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Cannot boot windows 7. Exhausted self repair attempts


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#1
Anderwolf

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Hi Team,
While running protools recently I had a system crash. This happens typically if I forget to shut off ProTools and the computer goes into standby/sleep mode. The few times that it has happened in the past, I have been able to repair it using a number of the self repair options in the boot menus. However, this time I was unable to do so with those options.

My next step seems to be to use the Windows repair disk to repair it that way. However, after trying this i'm getting an error message saying that the version of windows I am trying to repair is not the same as the one on the disk. This is definitely not true as it's the disk that came with my system. I read somewhere that trying to disable the HDD and all other drives in the bios would circumvent that problem. A number of people had this work for them so I gave it a try, but to no avail. It is possible that I did not do it right as I am not as familiar with the Asia UEFI bios.

To sum up, system crashed and can't boot
Can't get into safe mode
Can't use system restore or snapshot
Can't use startup repair
Can't get windows repair disk to work

if anyone else could provide any solutions to this it would be fantastic, I would really rather not reinstall windows.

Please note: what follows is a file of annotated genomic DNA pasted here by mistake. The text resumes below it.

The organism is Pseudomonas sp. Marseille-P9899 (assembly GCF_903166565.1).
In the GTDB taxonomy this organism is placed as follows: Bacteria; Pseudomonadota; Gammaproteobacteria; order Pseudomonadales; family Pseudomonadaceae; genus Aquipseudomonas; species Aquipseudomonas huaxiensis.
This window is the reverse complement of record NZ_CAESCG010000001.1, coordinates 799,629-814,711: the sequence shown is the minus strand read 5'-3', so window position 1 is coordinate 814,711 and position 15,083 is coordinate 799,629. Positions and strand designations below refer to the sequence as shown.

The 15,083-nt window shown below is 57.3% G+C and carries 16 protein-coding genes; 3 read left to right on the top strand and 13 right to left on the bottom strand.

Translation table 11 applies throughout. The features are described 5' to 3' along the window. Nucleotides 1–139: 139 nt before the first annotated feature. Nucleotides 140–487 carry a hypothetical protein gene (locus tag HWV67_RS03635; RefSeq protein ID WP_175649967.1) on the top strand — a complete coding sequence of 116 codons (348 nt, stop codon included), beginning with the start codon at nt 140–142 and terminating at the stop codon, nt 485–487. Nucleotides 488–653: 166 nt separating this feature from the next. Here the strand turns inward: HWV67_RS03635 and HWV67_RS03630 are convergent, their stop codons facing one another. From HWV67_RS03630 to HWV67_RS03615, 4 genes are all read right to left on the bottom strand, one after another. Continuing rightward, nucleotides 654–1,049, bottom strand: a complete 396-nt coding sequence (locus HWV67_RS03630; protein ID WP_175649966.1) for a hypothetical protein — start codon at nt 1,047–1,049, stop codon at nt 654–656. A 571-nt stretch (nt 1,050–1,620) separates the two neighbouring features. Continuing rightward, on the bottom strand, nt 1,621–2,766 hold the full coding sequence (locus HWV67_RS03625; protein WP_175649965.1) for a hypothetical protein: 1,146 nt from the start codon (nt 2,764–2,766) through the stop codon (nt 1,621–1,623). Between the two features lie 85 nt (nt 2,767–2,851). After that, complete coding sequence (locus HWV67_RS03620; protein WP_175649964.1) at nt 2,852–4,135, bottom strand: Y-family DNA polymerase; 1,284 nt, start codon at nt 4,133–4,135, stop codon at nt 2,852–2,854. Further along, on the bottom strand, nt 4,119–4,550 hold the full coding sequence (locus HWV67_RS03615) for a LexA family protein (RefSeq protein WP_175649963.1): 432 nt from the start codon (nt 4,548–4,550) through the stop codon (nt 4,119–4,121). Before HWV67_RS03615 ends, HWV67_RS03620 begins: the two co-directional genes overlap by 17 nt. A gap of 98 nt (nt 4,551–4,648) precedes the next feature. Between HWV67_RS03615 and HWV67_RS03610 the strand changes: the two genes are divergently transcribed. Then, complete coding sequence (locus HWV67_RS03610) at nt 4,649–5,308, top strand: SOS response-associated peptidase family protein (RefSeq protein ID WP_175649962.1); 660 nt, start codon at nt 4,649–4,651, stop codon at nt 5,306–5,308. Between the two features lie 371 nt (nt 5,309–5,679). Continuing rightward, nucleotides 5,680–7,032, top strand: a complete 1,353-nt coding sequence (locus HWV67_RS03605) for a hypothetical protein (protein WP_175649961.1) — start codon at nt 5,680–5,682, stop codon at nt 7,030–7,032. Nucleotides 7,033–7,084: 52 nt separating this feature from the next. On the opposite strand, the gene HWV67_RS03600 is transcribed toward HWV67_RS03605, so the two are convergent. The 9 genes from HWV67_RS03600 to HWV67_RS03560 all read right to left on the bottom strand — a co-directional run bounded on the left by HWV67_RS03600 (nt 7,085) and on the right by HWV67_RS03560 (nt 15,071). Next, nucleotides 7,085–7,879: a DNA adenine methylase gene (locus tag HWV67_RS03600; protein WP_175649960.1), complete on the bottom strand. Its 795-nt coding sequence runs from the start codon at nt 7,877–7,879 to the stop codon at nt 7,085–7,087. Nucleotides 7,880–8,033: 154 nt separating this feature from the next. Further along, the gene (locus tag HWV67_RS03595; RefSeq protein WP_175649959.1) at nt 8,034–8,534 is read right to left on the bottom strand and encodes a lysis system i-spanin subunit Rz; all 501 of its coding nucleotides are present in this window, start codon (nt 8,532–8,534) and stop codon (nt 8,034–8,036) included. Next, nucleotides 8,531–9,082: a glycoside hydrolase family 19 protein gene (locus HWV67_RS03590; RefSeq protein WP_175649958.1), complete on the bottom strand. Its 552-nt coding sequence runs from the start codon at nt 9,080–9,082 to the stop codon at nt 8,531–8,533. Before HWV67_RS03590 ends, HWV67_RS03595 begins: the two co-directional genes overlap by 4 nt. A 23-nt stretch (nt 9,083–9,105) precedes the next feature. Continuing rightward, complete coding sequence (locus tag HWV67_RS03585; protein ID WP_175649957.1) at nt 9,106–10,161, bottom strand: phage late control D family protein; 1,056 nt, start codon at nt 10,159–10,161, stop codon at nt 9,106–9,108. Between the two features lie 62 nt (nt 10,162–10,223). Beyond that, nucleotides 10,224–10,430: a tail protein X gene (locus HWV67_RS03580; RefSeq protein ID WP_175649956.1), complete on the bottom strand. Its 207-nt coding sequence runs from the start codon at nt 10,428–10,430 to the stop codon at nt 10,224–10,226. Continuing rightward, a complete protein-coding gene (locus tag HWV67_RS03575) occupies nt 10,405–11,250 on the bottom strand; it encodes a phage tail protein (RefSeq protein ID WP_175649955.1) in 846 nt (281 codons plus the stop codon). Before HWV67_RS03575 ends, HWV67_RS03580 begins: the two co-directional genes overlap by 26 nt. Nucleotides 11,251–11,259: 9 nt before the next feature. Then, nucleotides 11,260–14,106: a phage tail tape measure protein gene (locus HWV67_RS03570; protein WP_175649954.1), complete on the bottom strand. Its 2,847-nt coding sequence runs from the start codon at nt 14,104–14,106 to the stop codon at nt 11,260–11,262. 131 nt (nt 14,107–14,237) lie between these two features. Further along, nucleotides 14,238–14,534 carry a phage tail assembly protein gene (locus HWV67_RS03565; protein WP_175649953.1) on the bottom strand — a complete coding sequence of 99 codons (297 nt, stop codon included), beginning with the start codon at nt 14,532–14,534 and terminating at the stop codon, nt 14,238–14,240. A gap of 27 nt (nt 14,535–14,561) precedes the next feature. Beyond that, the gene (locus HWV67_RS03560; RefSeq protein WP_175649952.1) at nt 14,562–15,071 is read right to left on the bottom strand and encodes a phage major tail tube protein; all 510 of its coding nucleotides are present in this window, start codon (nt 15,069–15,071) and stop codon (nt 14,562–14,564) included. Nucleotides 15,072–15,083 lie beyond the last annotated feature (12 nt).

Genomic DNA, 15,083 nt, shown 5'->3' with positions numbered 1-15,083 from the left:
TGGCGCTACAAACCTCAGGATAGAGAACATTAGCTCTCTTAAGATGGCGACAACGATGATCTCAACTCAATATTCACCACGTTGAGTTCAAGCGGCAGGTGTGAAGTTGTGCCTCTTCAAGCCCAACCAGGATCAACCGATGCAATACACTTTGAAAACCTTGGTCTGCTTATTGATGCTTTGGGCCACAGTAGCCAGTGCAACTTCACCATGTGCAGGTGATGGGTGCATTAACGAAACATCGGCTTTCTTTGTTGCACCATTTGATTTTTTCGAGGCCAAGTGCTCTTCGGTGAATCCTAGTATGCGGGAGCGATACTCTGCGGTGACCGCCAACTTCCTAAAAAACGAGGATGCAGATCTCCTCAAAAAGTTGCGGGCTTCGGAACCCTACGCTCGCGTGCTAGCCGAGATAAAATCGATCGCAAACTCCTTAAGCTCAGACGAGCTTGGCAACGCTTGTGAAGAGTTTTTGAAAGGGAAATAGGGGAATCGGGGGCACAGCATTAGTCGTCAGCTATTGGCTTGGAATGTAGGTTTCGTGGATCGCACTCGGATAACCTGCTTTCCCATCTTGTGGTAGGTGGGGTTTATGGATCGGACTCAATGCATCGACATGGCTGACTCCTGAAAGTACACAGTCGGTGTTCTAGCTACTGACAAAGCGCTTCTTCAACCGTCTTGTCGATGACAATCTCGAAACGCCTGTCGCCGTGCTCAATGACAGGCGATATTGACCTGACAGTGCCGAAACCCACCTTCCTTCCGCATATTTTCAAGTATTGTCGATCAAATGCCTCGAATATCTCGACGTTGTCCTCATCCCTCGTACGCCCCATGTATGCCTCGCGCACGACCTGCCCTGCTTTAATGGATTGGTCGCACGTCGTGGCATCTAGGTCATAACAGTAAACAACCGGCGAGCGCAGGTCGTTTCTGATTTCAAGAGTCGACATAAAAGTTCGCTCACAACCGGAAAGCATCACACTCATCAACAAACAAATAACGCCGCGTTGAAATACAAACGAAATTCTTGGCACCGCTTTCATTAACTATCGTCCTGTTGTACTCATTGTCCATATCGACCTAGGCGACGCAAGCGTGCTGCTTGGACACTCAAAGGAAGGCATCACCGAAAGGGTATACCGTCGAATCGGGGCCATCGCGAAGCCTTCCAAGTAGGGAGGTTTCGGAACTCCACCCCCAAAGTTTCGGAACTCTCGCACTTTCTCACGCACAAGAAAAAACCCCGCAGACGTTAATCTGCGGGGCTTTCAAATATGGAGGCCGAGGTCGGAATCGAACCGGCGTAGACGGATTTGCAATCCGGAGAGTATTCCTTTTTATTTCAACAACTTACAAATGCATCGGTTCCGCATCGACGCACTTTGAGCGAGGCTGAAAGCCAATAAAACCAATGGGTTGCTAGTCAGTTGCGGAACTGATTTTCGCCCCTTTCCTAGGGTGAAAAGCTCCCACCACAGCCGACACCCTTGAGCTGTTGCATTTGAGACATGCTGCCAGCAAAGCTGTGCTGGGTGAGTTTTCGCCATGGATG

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#2
FreeBooter

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Do you have a working computer?


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#3
Anderwolf

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Thank you for the response. Yes I do have a laptop.
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#4
FreeBooter

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Create yourself a Hiren’s BootCD and boot your computer with Hiren’s BootCD, from menu select Mini Windows XP.  Open the Windows Explorer and navigate to C:\Windows\System32\Config\RegBack folder and replace registry hives stored in C:\Windows\System32\Config folder with registry hives store in RegBack folder. Restart your computer to see boot issue resolves.


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#5
Anderwolf

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I created the cd and was able to boot it. I moved all of the files from the backup folder to the config folder but first it said there wasn't enough space. So I deleted a few things using the explorer and was then able to copy them. So the completely full disk could have something to do with the initial problem.
Anyway, after restarting, it said windows still could not start and it ran startup repair again. After "searching for a problem" for a few seconds, it actually moved to the "repairing" stage, which it hasn't done at all through this whole process. However, it just restarted again after a minute or two and then went back into the same startup repair, except this time it went back to "could not repair the problem" so back to square one. I gave it another try just to be sure and replaced the files again, rebooted, only this time it didn't even given me the "repairing" stage, just went right back to "could not repair" again.